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Berkowitz, Jennifer Lee (2007) EXHALED GAS AS A NON-INVASIVE MARKER FOR AIRWAY INFLAMMATION IN PATIENTS WITH CYSTIC FIBROSIS. Master's Thesis, University of Pittsburgh. (Unpublished)

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Cystic Fibrosis (CF) is the most commonly inherited, life-shortening genetic condition amongst Caucasians, with an incidence of about 1 in 3,800 newborns and currently affecting about 30,000 Americans. It is chronically debilitating and the annual cost of medical care per person makes it a serious public health concern. Airway inflammation contributes to progressive pulmonary disease, the leading cause of morbidity and mortality in patients with Cystic Fibrosis. The mechanism by which the Cystic Fibrosis Transmembrane Conductance Regulator (CFTR) gene affects airway inflammation has not been fully elucidated to date; however, several mechanisms have been proposed. Despite the need for continued study in determining this mechanism, we do know that mutations in the CFTR gene ultimately result in bacterial colonization in the lungs, reduced mucociliary clearance and airway inflammation. Chronic airway inflammation results in continued assault on the lungs and progresses the course of the disease. Airway inflammation can be monitored through the use of bronchoalveolar lavage to evaluate the influx of neutrophils; however, routine bronchoscopy is an invasive procedure and is less than ideal for routine assessment. Exhaled gas as a marker for airway inflammation is useful in that it is minimally invasive and relatively easy to obtain. Some of the data on the clinical utility of exhaled gas measurements has been conflicting with regard to its efficacy in assessing airway inflammation. If exhaled gas measurements can be used to assess airway inflammation, they could provide a non-invasive alternative to monitor inflammation and do so more frequently than invasive methods, with the ultimate goal of being able to detect inflammation earlier with the intent of earlier treatment and possible reduction in progression of lung disease.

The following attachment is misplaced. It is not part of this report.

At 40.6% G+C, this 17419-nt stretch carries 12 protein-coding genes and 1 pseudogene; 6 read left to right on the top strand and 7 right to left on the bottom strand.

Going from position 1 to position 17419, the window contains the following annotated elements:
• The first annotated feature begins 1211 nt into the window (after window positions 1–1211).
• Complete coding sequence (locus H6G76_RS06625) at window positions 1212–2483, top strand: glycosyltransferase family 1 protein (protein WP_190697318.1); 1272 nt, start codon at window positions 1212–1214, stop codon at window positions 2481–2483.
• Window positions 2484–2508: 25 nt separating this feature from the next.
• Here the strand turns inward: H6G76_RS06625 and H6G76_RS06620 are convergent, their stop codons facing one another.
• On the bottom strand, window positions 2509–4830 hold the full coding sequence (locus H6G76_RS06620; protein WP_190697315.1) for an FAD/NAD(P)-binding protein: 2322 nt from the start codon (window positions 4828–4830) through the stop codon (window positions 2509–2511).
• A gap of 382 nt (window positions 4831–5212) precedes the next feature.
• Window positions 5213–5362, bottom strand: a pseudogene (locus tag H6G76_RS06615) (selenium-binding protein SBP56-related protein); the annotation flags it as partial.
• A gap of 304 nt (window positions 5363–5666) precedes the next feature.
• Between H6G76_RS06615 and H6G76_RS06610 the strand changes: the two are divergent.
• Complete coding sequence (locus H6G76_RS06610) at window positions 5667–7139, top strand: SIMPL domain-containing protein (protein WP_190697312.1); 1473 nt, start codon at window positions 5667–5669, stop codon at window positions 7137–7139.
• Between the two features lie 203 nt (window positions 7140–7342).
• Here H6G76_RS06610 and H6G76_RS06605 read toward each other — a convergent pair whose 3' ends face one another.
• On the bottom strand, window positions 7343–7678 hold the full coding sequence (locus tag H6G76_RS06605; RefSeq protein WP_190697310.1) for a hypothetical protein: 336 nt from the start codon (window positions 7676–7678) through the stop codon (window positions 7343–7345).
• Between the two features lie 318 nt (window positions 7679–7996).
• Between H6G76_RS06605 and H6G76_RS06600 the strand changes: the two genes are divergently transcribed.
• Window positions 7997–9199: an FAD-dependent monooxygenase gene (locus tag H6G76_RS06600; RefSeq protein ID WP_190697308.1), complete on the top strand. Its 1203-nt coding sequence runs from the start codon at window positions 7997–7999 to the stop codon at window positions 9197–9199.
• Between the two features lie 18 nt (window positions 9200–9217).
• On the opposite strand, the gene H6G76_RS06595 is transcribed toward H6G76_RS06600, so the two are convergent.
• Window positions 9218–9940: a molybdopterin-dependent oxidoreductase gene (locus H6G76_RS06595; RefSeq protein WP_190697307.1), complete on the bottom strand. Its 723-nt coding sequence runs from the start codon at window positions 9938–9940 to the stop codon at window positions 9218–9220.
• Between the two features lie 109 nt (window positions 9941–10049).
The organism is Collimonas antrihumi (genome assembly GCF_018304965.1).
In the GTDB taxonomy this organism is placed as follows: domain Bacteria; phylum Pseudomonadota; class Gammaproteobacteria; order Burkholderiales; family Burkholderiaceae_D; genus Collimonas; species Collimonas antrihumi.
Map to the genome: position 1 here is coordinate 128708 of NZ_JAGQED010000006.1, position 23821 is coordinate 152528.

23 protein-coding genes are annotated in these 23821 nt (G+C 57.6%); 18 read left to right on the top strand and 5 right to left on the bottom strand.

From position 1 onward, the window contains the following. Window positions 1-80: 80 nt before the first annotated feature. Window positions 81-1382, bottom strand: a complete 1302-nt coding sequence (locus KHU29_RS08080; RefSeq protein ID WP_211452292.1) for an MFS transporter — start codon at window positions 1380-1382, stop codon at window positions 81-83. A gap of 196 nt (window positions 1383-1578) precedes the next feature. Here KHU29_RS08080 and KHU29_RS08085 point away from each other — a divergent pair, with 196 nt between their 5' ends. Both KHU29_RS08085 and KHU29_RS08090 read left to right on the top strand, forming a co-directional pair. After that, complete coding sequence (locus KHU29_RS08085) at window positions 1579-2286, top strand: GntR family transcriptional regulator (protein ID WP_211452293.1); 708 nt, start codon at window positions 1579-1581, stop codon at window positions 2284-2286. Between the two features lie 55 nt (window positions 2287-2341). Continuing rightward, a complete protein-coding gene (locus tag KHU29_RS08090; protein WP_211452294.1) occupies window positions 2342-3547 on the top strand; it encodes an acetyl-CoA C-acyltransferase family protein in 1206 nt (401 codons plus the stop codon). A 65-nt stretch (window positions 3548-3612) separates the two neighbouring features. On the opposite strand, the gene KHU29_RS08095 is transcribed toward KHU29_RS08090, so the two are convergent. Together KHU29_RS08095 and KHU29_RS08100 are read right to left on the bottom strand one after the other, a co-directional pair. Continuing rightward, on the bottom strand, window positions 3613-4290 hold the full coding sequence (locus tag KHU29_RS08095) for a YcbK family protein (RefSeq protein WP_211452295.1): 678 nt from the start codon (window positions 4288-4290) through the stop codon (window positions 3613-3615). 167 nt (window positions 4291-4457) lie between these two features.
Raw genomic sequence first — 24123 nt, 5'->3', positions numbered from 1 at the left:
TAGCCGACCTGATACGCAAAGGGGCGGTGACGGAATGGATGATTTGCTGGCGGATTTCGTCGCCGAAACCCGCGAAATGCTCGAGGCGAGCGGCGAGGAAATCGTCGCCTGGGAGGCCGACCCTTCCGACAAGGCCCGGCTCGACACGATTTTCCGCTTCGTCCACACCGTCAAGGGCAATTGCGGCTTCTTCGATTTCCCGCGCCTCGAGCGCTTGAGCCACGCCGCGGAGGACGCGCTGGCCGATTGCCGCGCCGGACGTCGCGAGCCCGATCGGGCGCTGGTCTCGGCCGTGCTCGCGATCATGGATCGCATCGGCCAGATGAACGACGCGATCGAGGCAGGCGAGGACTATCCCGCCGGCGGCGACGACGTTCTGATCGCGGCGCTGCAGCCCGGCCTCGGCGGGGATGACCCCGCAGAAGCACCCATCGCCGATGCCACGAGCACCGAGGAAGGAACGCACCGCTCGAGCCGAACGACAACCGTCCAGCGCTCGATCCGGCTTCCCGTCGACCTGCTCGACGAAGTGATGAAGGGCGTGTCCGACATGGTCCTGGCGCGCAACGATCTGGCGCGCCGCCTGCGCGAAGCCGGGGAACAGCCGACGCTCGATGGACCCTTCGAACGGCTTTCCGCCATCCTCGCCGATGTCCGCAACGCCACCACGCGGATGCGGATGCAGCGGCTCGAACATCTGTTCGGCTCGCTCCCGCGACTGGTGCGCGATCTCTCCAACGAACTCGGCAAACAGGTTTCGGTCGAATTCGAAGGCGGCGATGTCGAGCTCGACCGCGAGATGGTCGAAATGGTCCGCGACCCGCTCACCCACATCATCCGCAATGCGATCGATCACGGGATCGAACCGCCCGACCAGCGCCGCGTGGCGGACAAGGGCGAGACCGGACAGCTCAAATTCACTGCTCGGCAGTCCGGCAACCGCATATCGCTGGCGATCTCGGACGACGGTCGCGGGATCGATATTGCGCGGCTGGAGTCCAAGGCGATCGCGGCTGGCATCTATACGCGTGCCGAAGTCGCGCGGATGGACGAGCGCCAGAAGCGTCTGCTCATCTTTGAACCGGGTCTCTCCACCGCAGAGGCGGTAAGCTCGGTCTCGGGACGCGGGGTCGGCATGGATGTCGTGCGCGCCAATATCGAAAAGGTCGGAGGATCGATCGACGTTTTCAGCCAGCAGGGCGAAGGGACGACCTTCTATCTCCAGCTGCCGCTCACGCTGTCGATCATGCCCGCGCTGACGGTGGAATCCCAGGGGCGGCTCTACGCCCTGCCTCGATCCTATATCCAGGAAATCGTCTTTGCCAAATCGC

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Item Type: University of Pittsburgh ETD
Status: Unpublished
CreatorsEmailPitt UsernameORCID
Berkowitz, Jennifer
ETD Committee:
TitleMemberEmail AddressPitt UsernameORCID
Committee ChairGettig, Elizabeth
Committee CoChairPilewski, Joseph M
Committee MemberGollin, Susanne M
Date: 29 June 2007
Date Type: Completion
Defense Date: 10 April 2007
Approval Date: 29 June 2007
Submission Date: 12 April 2007
Access Restriction: 5 year -- Restrict access to University of Pittsburgh for a period of 5 years.
Institution: University of Pittsburgh
Schools and Programs: School of Public Health > Genetic Counseling
Degree: MS - Master of Science
Thesis Type: Master's Thesis
Refereed: Yes
Uncontrolled Keywords: inflammatory response; non-invasive markers for airway inflammation; innate immune response; mucociliary clearance; pulmonary exacerbations
Other ID:, etd-04122007-181056
Date Deposited: 10 Nov 2011 19:36
Last Modified: 15 Nov 2016 13:39


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